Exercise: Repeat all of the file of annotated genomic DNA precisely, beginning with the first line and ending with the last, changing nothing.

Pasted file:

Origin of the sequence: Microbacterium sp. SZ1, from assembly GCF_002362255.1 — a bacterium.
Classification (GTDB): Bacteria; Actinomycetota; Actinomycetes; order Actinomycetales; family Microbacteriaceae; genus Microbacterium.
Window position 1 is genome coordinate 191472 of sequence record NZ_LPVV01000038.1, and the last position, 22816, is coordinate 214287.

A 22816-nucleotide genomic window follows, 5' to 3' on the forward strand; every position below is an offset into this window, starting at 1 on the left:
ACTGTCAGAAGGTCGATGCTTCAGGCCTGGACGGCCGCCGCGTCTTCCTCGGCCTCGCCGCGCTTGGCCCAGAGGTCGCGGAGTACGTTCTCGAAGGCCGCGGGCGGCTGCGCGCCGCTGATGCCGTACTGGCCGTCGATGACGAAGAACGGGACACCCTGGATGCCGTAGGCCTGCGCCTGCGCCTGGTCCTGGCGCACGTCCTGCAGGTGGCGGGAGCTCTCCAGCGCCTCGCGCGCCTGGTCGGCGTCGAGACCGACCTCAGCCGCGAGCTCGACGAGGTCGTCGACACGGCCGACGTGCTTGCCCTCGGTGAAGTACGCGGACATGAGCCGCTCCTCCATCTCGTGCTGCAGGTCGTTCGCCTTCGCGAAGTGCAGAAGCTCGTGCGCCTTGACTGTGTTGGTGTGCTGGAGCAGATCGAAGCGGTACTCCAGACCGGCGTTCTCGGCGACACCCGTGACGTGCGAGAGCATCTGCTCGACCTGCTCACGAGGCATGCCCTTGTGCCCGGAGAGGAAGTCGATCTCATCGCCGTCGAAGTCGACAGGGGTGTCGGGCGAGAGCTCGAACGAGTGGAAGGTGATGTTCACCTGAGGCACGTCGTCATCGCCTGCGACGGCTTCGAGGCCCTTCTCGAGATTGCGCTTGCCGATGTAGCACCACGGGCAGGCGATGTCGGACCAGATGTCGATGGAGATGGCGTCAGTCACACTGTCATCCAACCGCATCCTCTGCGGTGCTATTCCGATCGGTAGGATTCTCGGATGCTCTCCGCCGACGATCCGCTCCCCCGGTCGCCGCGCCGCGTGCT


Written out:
Origin of the sequence: Microbacterium sp. SZ1, from assembly GCF_002362255.1 — a bacterium.
Classification (GTDB): Bacteria; Actinomycetota; Actinomycetes; order Actinomycetales; family Microbacteriaceae; genus Microbacterium.
Window position 1 is genome coordinate 191472 of sequence record NZ_LPVV01000038.1, and the last position, 22816, is coordinate 214287.

A 22816-nucleotide genomic window follows, 5' to 3' on the forward strand; every position below is an offset into this window, starting at 1 on the left:
ACTGTCAGAAGGTCGATGCTTCAGGCCTGGACGGCCGCCGCGTCTTCCTCGGCCTCGCCGCGCTTGGCCCAGAGGTCGCGGAGTACGTTCTCGAAGGCCGCGGGCGGCTGCGCGCCGCTGATGCCGTACTGGCCGTCGATGACGAAGAACGGGACACCCTGGATGCCGTAGGCCTGCGCCTGCGCCTGGTCCTGGCGCACGTCCTGCAGGTGGCGGGAGCTCTCCAGCGCCTCGCGCGCCTGGTCGGCGTCGAGACCGACCTCAGCCGCGAGCTCGACGAGGTCGTCGACACGGCCGACGTGCTTGCCCTCGGTGAAGTACGCGGACATGAGCCGCTCCTCCATCTCGTGCTGCAGGTCGTTCGCCTTCGCGAAGTGCAGAAGCTCGTGCGCCTTGACTGTGTTGGTGTGCTGGAGCAGATCGAAGCGGTACTCCAGACCGGCGTTCTCGGCGACACCCGTGACGTGCGAGAGCATCTGCTCGACCTGCTCACGAGGCATGCCCTTGTGCCCGGAGAGGAAGTCGATCTCATCGCCGTCGAAGTCGACAGGGGTGTCGGGCGAGAGCTCGAACGAGTGGAAGGTGATGTTCACCTGAGGCACGTCGTCATCGCCTGCGACGGCTTCGAGGCCCTTCTCGAGATTGCGCTTGCCGATGTAGCACCACGGGCAGGCGATGTCGGACCAGATGTCGATGGAGATGGCGTCAGTCACACTGTCATCCAACCGCATCCTCTGCGGTGCTATTCCGATCGGTAGGATTCTCGGATGCTCTCCGCCGACGATCCGCTCCCCCGGTCGCCGCGCCGCGTGCT